And in a world where anyone can post anything about anybody else, isn’t it nice to know there’s one place people can go that features information you have control over?

Make your personal site look pretty and accessible

According to various studies, making your content more visual will make it 94 percent more appealing. Also, don’t forget to make it mobile friendly as people may Google you right there and then as your name comes to mind or is mentioned.

Ted Murphy’s personal site for example, looks neat, professional and visually appealing. On top of that, he has a nice biography in the About Me section which includes press coverage, and a blog containing his personal thoughts and opinions about various things he finds interesting.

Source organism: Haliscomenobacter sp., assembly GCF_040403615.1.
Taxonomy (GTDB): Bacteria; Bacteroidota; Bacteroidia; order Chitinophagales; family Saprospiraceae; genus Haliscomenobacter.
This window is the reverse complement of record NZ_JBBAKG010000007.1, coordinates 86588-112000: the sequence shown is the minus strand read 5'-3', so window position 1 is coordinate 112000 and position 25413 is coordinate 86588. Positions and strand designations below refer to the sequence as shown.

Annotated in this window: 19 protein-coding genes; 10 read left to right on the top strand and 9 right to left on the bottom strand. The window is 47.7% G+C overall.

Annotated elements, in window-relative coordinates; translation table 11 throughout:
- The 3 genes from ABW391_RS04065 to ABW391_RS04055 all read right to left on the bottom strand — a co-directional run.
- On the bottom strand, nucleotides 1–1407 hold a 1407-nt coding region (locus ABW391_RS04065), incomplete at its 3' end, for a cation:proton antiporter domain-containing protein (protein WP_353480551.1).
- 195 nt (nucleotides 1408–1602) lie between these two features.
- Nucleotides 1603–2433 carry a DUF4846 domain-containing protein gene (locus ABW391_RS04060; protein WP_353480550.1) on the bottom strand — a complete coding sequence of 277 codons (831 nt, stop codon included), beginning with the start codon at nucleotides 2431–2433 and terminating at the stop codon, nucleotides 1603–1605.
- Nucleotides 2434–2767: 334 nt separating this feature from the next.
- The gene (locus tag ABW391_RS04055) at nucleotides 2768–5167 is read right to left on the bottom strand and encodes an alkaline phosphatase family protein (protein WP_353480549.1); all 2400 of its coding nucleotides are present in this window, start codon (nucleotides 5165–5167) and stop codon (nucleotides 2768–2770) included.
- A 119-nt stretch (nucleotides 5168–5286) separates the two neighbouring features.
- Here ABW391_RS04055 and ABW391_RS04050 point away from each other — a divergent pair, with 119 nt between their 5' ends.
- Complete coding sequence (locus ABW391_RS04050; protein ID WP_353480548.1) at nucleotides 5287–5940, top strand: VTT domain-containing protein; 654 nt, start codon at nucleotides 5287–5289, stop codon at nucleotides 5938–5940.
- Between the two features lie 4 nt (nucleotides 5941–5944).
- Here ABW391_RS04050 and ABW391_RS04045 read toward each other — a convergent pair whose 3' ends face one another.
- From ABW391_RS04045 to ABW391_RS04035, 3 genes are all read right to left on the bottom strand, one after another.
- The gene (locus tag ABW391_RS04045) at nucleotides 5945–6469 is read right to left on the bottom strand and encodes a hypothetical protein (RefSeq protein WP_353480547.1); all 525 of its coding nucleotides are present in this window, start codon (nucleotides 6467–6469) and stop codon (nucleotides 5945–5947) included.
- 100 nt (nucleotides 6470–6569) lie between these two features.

Show off previous or current work if possible

Ted Murphy shows off his photography and speaking ordeals on his website and it doesn’t seem out of place. Similarly, Danny Brown shows off his books and a link where you can buy them without seeming arrogant. A personal site or a social media post is a socially acceptable form of tooting your own horn so that people may know of your feats. Consider it your new and improved resume – featuring everything you can do.

So there you have it, managing your online reputation need not be a lot of time and hassle. It only becomes hell if you get into a scandal, otherwise, it should be pretty smooth sailing for you.

Read next: How to stop bad press from ruining your online reputation

Image credit: Gratisography